Meeting Banner
Abstract #3211

Quantitative susceptibility mapping and PET indicate iron-related cognitive decline during aging

Lin Chen1,2,3, Anja Soldan4, Kenichi Oishi1, Andreia Faria1, Marilyn Albert4, Peter C.M. Van zijl1,2, and Xu Li1,2
1Department of Radiology and Radiological Sciences, Johns Hopkins University, Baltimore, MD, United States, 2F.M. Kirby Research Center for Functional Brain Imaging, Kennedy Krieger Institute, Baltimore, MD, United States, 3Department of Electronic Science, Fujian Provincial Key Laboratory of Plasma and Magnetic Resonance, Xiamen University, XIAMEN, China, 4Department of Neurology, Johns Hopkins University, Baltimore, MD, United States

We investigated the associations between brain iron levels, as measured by QSM MRI, and amyloid-β plaque load as measured by 11C-PiB PET imaging, and their possible synergistic effect on both global composite and domain specific cognitive functions, including memory, visuospatial processing and language. Various association patterns were observed between iron load and amyloid-β deposition in voxel-based analysis. More importantly, in cognitively normal adults, iron levels in several brain regions were found negatively associated with cognition. This was independent of amyloid-β load, suggesting that the impact of iron on cognition may be related to other known molecular changes during early aging.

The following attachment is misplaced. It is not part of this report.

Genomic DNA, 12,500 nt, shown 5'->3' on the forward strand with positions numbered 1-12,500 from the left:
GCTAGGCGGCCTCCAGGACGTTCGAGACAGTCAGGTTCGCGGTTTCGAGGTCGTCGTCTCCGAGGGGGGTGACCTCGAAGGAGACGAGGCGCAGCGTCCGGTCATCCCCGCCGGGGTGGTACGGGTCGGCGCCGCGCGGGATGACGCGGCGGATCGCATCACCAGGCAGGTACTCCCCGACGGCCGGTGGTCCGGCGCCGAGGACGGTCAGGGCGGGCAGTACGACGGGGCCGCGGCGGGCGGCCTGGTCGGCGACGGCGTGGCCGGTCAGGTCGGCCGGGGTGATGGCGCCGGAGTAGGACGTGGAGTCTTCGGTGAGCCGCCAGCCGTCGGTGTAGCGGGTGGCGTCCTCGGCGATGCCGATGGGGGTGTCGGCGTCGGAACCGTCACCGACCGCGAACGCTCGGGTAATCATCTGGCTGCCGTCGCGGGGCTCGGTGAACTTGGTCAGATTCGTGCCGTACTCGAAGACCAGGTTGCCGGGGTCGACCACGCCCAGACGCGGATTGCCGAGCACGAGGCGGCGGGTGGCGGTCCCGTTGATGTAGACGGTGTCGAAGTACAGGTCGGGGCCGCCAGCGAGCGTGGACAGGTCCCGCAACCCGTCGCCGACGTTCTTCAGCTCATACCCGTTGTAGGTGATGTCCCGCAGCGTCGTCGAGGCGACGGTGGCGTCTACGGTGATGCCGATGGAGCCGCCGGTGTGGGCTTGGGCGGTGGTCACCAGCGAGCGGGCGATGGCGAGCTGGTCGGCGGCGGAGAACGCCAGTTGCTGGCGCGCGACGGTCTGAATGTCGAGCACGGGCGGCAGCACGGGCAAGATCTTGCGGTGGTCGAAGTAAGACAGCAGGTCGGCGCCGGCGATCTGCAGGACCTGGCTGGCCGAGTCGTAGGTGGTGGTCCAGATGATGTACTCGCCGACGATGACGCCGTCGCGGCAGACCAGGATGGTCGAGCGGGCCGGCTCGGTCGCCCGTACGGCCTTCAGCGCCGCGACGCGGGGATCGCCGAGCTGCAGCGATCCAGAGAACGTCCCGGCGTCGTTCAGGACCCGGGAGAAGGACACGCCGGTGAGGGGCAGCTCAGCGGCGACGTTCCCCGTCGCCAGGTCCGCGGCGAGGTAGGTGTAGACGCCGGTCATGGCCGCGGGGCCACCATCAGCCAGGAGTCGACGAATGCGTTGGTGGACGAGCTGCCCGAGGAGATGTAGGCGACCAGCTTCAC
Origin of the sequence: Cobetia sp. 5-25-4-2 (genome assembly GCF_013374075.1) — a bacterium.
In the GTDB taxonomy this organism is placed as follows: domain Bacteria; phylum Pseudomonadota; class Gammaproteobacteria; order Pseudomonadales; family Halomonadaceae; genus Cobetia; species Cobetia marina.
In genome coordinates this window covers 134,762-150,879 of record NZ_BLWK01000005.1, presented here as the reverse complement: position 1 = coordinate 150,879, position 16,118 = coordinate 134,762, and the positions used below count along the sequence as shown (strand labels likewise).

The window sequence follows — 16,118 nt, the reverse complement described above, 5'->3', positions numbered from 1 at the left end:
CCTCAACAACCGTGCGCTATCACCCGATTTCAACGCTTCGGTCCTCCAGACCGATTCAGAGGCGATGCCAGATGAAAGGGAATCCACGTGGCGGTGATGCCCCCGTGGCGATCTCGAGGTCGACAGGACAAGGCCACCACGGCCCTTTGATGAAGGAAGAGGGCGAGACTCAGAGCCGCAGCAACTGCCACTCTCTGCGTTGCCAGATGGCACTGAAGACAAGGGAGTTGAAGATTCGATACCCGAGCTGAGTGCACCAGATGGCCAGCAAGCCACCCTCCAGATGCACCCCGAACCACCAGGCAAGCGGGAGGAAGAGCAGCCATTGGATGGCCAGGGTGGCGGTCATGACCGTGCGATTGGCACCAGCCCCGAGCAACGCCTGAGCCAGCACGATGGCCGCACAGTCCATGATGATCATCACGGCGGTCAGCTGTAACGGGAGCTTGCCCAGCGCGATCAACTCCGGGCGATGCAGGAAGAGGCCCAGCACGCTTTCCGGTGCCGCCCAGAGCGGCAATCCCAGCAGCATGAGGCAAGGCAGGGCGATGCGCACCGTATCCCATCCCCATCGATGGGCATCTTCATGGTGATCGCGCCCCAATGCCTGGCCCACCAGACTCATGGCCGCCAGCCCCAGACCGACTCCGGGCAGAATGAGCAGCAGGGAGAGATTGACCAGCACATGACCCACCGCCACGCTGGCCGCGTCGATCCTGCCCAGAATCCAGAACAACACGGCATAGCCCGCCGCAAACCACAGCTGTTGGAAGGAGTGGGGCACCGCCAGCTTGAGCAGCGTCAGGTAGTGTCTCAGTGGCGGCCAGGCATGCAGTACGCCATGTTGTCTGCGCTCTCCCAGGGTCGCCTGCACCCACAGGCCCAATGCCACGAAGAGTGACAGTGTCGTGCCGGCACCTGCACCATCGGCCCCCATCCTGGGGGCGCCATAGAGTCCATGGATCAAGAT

This abstract and the presentation materials are available to 2020 meeting attendees and eLibrary customers only; a login is required.

Join Here